One thing is clear: How you lead people out of this crisis will be as important, or even more important, than how you lead them during the crisis.
While that statement may seem ridiculous given current realities, the fact remains: the challenges you will face in the aftermath of the pandemic will far exceed those that currently consume your days and keep you up at night. Like with a weather-related disaster, the greatest test of leadership occurs on the other side of the storm, when the calamity has subsided, when attention shifts to assessing the damage and determining the best road to recovery.
The five specific action steps below may help you formulate strategic thinking and wise decision-making plans as you navigate your school through the uncertainties of what lies ahead.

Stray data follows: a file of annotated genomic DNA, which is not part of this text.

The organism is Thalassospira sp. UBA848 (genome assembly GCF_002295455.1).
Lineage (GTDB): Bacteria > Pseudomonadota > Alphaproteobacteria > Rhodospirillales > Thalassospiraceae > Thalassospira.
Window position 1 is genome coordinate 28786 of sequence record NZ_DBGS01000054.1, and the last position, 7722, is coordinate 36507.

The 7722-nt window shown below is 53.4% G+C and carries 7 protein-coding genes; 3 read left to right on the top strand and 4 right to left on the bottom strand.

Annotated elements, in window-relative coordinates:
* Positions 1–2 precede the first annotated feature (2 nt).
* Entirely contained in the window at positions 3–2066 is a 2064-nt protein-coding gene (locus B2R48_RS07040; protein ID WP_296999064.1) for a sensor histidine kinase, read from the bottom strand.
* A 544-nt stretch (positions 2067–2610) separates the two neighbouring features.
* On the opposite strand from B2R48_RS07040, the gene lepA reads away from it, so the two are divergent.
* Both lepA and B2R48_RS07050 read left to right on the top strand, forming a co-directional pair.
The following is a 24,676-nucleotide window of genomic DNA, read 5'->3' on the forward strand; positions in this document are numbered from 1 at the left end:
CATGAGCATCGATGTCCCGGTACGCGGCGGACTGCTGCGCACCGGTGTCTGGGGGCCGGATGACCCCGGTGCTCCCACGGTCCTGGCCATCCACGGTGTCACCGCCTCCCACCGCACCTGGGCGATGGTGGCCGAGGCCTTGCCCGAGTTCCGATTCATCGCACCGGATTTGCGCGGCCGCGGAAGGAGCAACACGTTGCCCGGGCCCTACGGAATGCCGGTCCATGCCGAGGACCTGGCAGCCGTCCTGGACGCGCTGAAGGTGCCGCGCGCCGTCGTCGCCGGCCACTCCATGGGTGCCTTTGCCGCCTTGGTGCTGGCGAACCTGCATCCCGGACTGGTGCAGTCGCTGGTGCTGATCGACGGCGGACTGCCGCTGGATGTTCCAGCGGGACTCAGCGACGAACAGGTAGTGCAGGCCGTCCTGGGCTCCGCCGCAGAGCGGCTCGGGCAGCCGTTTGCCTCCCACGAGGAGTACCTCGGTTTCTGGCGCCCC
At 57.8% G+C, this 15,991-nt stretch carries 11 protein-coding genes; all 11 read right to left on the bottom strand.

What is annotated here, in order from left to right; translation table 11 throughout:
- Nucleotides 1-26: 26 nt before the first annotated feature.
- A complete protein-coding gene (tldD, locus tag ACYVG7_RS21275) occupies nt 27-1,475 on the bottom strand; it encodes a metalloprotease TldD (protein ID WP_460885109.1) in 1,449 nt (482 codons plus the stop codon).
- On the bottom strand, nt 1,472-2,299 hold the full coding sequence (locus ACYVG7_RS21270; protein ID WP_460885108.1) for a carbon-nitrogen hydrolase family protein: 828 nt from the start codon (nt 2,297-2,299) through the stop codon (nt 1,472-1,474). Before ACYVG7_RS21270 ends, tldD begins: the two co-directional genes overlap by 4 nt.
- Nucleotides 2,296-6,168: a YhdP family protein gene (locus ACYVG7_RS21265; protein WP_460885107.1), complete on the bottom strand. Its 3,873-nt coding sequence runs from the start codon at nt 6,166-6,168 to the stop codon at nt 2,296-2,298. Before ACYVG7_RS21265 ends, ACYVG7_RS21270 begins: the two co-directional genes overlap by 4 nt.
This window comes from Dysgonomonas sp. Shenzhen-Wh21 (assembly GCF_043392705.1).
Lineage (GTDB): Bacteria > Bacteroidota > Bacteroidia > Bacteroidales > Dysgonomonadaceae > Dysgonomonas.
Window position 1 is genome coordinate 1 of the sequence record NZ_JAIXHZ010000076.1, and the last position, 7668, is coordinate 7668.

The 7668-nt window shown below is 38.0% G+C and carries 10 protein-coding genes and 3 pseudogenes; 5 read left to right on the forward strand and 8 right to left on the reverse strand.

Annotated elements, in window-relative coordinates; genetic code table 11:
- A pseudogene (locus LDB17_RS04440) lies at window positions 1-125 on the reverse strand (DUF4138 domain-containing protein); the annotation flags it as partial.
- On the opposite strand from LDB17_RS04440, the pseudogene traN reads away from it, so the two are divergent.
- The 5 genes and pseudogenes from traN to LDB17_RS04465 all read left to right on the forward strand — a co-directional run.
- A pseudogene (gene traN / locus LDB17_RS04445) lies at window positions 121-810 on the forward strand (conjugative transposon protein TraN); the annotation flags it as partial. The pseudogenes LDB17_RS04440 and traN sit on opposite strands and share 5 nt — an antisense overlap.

GRAPHIC: JOHN SPURLING
• As lockdown restrictions are lifted, mapping out a long-term plan of operation for the school is an essential step. While we all want to get back to the business of education, there may be a tendency to want to relaunch everything simultaneously, but wisdom and caution must prevail; it will not be possible to return to the pre-virus world, and the steps taken must be incremental. Shift your thinking into a different gear, and make a coordinated effort to scrutinize every aspect of everything you do. Identify the most challenging issues you are facing at your school, and basing your assessment on hard data, allocate resources to the right places sensibly, strategically, and promptly.